The Year in Photo Review | Cover Story | Salt Lake City | Salt Lake City Weekly

December 26, 2018 News » Cover Story

The Year in Photo Review 

A look at the people, protests and moments that shaped 2018.

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SARAH ARNOFF
  • Sarah Arnoff

2018
was a year for the books.
In this special issue, we celebrate the people, protests and moments that shaped the past 12 months.

Featuring photos by: Sarah Arnoff, Rachel Barnes, Steve Conlin, Dylan Woolf Harris, Ray Howze, Enrique Limón, Kelan Lyons and Steven Vargo.

PEOPLE

ENRIQUE LIMÓN
  • Enrique Limón

Salt Lake City Mayor Jackie Biskupski proposes a half-cent fix-all tax hike during her State of the City address on Jan. 31. The city council approved the raise in May, and the additional $33 million a year will go toward police and roads.

ENRIQUE LIMÓN
  • Enrique Limón

Jennifer Boyce stands with a cutout that honors her aunt, Pablita Stewart, who was murdered by her husband in 1981. Boyce raised awareness of murdered and missing indigenous women at a Nov. 29 discussion at Westminster College, where she told the crowd about the tragedies that have befallen her family and the nationwide crisis facing Native American women and LGBTQ individuals.

SARAH ARNOFF
  • Sarah Arnoff

Celebrating her first year as a U.S. citizen, Elvia Perez Arizmendi holds up her Certificate of Citizenship inside her Sandy home. "Now in this point, when everyone is going to get deported, for me it's kind of peace to have the papers," she said.

ENRIQUE LIMÓN
  • Enrique Limón

Looking ahead to his final days at his Capitol perch, City Weekly profiled Sen. Jim Dabakis in an April cover story. Ever boisterous and outspoken, Dabakis marked his final legislative session with a few antics, a few jeers and many memories for Utah's counterculture. In early December, he announced plans to run for SLC mayor.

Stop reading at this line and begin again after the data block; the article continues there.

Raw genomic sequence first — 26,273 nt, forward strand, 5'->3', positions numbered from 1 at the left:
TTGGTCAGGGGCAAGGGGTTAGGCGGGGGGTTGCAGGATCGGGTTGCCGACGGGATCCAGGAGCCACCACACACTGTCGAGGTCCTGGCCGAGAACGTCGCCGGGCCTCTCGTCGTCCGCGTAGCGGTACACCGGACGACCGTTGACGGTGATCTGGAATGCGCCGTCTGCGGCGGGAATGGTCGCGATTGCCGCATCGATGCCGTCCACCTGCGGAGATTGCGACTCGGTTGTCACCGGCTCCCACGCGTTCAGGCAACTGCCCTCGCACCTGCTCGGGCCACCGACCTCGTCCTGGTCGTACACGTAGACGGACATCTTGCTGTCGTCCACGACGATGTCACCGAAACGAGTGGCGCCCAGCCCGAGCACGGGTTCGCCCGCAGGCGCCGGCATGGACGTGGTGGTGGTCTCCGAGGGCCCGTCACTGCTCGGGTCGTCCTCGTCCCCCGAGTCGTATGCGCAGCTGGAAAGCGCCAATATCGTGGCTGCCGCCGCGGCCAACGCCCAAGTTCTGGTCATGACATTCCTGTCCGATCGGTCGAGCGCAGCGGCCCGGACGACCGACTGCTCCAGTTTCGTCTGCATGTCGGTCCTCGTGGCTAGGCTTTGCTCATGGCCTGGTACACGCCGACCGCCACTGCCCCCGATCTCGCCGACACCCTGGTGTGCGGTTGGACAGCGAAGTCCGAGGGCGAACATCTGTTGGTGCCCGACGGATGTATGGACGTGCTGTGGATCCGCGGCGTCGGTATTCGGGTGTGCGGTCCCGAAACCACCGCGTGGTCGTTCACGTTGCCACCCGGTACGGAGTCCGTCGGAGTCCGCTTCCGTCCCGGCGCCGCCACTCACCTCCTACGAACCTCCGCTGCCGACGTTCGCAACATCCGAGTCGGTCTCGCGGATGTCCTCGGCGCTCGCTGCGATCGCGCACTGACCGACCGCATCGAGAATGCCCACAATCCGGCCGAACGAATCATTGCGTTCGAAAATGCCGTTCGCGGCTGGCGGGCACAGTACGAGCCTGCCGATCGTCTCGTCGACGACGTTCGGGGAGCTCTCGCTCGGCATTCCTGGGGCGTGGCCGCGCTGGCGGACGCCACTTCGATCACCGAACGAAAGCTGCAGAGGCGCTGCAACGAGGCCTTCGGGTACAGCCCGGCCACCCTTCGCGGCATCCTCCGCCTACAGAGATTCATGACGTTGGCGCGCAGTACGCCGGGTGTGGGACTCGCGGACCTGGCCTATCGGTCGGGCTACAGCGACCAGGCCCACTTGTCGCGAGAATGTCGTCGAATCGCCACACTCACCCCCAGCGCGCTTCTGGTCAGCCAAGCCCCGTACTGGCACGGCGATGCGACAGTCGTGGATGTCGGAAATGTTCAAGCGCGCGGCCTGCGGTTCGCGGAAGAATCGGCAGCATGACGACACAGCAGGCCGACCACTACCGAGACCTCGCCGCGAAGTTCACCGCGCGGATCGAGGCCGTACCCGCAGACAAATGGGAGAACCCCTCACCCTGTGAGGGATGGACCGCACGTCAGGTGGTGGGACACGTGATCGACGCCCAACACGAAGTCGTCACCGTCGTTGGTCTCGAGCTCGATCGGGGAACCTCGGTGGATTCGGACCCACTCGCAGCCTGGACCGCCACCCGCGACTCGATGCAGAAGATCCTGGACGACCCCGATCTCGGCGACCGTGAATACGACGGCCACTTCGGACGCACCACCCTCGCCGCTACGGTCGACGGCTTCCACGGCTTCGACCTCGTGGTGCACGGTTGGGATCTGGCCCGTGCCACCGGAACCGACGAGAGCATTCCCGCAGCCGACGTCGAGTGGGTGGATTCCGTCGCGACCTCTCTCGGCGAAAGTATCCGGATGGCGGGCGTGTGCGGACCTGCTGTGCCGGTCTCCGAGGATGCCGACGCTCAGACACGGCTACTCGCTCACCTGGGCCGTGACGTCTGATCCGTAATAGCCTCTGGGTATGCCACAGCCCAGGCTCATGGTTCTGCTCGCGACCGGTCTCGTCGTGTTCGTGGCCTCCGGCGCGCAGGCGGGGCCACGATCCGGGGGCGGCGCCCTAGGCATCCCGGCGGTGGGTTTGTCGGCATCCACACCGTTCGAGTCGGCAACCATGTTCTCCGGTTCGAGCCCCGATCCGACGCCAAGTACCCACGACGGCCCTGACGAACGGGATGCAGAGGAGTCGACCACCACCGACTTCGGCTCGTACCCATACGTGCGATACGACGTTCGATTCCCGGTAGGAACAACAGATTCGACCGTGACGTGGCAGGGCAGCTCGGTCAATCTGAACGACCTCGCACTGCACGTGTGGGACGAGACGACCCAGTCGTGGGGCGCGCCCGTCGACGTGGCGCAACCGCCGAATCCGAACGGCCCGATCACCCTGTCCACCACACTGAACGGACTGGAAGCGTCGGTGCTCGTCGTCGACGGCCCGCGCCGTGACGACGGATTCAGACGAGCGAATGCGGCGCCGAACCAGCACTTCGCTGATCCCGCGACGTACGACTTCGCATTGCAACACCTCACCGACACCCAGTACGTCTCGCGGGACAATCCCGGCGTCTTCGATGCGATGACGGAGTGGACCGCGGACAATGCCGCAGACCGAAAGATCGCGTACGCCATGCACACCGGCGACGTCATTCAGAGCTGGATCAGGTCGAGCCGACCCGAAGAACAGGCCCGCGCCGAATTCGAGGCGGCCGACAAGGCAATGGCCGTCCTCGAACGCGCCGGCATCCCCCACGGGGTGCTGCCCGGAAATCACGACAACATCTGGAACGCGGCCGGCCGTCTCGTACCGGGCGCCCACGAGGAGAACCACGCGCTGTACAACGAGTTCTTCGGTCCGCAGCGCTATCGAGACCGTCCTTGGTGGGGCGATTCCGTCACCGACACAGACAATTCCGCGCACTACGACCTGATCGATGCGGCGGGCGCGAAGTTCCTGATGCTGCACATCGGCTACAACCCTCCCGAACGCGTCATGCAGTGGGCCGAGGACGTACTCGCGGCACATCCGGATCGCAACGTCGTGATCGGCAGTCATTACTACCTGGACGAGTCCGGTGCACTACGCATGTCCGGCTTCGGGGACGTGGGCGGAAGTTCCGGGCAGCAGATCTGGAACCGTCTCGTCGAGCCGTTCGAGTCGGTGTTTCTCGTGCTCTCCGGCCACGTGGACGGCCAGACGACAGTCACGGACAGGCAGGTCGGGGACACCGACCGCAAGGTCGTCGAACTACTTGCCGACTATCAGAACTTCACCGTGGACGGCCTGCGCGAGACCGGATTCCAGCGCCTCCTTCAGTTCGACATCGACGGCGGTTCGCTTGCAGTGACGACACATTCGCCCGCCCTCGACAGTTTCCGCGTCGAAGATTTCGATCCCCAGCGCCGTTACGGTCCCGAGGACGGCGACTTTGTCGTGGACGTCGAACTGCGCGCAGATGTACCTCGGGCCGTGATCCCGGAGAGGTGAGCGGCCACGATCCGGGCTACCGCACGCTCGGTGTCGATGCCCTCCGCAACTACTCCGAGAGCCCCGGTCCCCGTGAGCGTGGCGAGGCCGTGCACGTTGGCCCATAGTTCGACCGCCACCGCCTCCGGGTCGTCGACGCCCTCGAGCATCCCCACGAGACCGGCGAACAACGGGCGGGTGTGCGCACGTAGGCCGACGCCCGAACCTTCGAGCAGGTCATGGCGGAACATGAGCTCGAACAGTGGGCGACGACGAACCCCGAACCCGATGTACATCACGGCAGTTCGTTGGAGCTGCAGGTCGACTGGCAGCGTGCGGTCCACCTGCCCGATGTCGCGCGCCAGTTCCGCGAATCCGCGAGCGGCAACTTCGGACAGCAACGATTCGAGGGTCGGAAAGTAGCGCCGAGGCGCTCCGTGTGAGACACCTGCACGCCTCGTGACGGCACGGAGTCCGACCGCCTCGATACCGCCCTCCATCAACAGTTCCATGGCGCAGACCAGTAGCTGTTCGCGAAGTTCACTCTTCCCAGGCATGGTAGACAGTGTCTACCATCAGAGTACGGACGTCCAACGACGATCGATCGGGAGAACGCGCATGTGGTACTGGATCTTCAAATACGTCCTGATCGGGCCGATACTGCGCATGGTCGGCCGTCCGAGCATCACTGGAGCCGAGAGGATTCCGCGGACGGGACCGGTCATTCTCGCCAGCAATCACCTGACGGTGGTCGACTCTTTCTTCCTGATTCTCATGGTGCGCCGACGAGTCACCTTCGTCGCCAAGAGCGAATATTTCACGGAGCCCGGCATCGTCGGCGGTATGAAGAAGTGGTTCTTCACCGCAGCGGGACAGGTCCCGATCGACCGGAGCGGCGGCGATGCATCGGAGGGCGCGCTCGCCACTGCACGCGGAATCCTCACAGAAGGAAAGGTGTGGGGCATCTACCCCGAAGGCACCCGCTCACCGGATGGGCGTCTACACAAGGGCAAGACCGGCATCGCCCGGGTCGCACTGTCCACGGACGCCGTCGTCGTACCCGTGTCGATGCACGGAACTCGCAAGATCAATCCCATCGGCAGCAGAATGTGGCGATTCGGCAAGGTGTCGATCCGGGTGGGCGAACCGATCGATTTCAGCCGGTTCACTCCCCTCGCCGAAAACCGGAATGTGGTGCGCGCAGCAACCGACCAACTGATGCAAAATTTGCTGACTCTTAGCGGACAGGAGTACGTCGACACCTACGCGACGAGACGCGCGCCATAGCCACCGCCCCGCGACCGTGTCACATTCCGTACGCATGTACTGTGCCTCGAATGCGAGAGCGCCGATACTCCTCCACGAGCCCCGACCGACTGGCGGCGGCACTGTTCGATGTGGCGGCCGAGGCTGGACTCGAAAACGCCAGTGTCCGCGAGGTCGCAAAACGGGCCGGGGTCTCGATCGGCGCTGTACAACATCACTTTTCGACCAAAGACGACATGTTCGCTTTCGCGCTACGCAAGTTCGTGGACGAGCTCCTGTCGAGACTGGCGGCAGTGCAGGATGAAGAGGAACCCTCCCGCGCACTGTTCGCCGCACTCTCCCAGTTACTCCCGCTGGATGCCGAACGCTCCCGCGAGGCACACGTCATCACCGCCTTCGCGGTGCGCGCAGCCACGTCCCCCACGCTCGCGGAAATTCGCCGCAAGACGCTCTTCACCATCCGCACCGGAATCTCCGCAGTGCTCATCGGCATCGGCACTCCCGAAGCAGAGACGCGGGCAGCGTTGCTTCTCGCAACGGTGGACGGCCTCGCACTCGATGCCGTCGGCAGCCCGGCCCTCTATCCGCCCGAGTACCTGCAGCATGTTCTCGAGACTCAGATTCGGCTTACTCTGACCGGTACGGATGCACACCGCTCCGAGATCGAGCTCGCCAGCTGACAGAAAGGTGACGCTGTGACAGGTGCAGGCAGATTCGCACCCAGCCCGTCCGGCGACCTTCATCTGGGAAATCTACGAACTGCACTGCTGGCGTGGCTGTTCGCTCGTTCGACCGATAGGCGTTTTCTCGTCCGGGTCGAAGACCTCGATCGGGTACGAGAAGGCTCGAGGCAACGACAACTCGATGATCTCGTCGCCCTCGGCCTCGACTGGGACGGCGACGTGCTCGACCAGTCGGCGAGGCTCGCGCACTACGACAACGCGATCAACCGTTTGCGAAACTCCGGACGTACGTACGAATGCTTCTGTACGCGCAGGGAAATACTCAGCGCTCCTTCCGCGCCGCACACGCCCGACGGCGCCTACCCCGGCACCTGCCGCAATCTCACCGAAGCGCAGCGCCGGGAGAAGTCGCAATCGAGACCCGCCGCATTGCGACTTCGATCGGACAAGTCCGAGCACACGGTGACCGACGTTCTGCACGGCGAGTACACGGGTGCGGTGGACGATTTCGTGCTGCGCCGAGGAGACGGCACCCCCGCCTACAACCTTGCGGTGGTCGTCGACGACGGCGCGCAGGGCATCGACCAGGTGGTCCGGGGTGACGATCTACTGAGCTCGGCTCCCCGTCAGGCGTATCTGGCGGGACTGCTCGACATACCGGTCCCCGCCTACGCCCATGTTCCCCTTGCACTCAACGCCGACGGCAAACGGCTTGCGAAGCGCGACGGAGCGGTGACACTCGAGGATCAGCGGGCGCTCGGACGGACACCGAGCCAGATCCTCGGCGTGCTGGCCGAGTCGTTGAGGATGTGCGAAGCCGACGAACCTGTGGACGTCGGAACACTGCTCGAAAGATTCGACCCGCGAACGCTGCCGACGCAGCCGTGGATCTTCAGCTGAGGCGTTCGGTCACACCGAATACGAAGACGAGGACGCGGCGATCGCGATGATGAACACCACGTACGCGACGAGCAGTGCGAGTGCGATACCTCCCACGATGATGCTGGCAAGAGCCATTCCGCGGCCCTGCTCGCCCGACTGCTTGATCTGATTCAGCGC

KELAN LYONS
  • Kelan Lyons

Sadia Osman (second from right) pictured with her young child and several family members who live near her Rose Park home. She desperately misses her two sons in Uganda, whose absence is a consequence of the Trump administration's immigration policy.

ENRIQUE LIMÓN
  • Enrique Limón

Salt Lake City loses one of its notable sons, Jon Huntsman Sr. The prominent philanthropist died at age 80 on Feb. 2, following a long battle with prostate cancer.

RAY HOWZE
  • Ray Howze

Interior Secretary Ryan Zinke stops by Salt Lake City on Pioneer Day to praise President Donald Trump for understanding that "freedom of religion is the cornerstone of American exceptionalism." The declaration came just five months before Zinke resigned amid multiple investigations.

SARAH ARNOFF
  • Sarah Arnoff

A group of local skaters known as the Salty Bitches has created a welcoming environment for young female skaters in a sport heavily dominated by men. City Weekly profiled the group's members in October.

STEVEN VARGO
  • Steven Vargo

For the first time, Orem's Colonial Heritage Festival incorporated stories about slaves into its July 4 celebration. "They're telling history as it was," Patrick Martin, who played Washington's slave Billy Lee, said.

ENRIQUE LIMÓN
  • Enrique Limón

Following an alarming youth suicide rate in the state, Gov. Gary Herbert announced the creation of a special task force in January. "The issue of suicide is sometimes difficult to talk about," he said. "It's something that we need to talk about and something we need to address and see what we can do to make things better."

ENRIQUE LIMÓN
  • Enrique Limón

Can sexual education awareness be combined with a super-gross world record? According to Braxton Dutson, yes. The certified family therapist broke the Guinness World Record for mustard chugging in September. "If I can dominate a bottle of mustard, then parents can 'mustard' up the courage to talk to their kids about sexual health," the Magna resident said.

RAY HOWZE
  • Ray Howze

Cue "America Rocks!" In his last year in Washington, D.C., longtime Utah Sen. Orrin Hatch made a few visits to the state—one of which included the announcement establishing The Orrin G. Hatch Foundation, which will be built on South Temple in partnership with the University of Utah. With the federal courthouse also named after him, we'll never forget the man, or the ghost, Orrin Hatch.

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About The Authors

Enrique Limón

Enrique Limón

Bio:
Editor at Salt Lake City Weekly. Lover of sour candies.

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